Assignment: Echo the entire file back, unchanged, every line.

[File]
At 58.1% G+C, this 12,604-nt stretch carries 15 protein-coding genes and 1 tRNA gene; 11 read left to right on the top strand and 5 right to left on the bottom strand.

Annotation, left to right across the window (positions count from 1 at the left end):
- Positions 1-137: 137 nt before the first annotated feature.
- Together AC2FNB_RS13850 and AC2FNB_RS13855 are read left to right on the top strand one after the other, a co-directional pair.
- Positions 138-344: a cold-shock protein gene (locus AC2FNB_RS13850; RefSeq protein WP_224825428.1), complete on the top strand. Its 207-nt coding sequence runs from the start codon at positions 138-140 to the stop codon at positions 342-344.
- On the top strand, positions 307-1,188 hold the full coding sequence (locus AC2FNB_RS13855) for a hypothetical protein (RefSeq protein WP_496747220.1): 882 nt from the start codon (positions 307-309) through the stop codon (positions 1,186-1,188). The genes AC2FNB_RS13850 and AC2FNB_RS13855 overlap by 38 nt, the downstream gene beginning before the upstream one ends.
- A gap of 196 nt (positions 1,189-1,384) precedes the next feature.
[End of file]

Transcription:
At 58.1% G+C, this 12,604-nt stretch carries 15 protein-coding genes and 1 tRNA gene; 11 read left to right on the top strand and 5 right to left on the bottom strand.

Annotation, left to right across the window (positions count from 1 at the left end):
- Positions 1-137: 137 nt before the first annotated feature.
- Together AC2FNB_RS13850 and AC2FNB_RS13855 are read left to right on the top strand one after the other, a co-directional pair.
- Positions 138-344: a cold-shock protein gene (locus AC2FNB_RS13850; RefSeq protein WP_224825428.1), complete on the top strand. Its 207-nt coding sequence runs from the start codon at positions 138-140 to the stop codon at positions 342-344.
- On the top strand, positions 307-1,188 hold the full coding sequence (locus AC2FNB_RS13855) for a hypothetical protein (RefSeq protein WP_496747220.1): 882 nt from the start codon (positions 307-309) through the stop codon (positions 1,186-1,188). The genes AC2FNB_RS13850 and AC2FNB_RS13855 overlap by 38 nt, the downstream gene beginning before the upstream one ends.
- A gap of 196 nt (positions 1,189-1,384) precedes the next feature.